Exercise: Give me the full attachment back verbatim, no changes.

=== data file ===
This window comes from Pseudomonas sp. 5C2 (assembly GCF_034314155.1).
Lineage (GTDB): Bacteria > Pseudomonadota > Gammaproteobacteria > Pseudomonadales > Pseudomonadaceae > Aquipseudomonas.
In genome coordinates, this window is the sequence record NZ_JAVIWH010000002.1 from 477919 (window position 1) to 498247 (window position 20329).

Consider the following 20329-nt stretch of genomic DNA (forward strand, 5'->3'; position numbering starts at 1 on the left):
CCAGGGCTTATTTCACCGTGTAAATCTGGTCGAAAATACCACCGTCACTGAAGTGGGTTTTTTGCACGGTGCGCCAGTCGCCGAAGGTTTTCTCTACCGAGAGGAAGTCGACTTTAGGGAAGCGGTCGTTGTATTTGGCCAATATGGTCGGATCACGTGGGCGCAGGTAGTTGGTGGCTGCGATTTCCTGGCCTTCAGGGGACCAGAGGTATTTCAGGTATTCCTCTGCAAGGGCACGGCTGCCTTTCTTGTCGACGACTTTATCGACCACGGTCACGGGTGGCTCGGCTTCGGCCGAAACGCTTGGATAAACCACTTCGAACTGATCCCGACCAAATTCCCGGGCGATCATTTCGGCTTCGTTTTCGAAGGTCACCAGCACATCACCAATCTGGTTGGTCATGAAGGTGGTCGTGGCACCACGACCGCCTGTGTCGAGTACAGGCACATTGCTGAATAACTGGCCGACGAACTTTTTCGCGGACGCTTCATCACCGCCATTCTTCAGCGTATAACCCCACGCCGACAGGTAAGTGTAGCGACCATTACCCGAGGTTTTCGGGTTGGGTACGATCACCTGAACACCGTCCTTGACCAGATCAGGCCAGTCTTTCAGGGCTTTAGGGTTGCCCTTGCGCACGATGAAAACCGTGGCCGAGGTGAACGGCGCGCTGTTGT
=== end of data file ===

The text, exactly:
This window comes from Pseudomonas sp. 5C2 (assembly GCF_034314155.1).
Lineage (GTDB): Bacteria > Pseudomonadota > Gammaproteobacteria > Pseudomonadales > Pseudomonadaceae > Aquipseudomonas.
In genome coordinates, this window is the sequence record NZ_JAVIWH010000002.1 from 477919 (window position 1) to 498247 (window position 20329).

Consider the following 20329-nt stretch of genomic DNA (forward strand, 5'->3'; position numbering starts at 1 on the left):
CCAGGGCTTATTTCACCGTGTAAATCTGGTCGAAAATACCACCGTCACTGAAGTGGGTTTTTTGCACGGTGCGCCAGTCGCCGAAGGTTTTCTCTACCGAGAGGAAGTCGACTTTAGGGAAGCGGTCGTTGTATTTGGCCAATATGGTCGGATCACGTGGGCGCAGGTAGTTGGTGGCTGCGATTTCCTGGCCTTCAGGGGACCAGAGGTATTTCAGGTATTCCTCTGCAAGGGCACGGCTGCCTTTCTTGTCGACGACTTTATCGACCACGGTCACGGGTGGCTCGGCTTCGGCCGAAACGCTTGGATAAACCACTTCGAACTGATCCCGACCAAATTCCCGGGCGATCATTTCGGCTTCGTTTTCGAAGGTCACCAGCACATCACCAATCTGGTTGGTCATGAAGGTGGTCGTGGCACCACGACCGCCTGTGTCGAGTACAGGCACATTGCTGAATAACTGGCCGACGAACTTTTTCGCGGACGCTTCATCACCGCCATTCTTCAGCGTATAACCCCACGCCGACAGGTAAGTGTAGCGACCATTACCCGAGGTTTTCGGGTTGGGTACGATCACCTGAACACCGTCCTTGACCAGATCAGGCCAGTCTTTCAGGGCTTTAGGGTTGCCCTTGCGCACGATGAAAACCGTGGCCGAGGTGAACGGCGCGCTGTTGT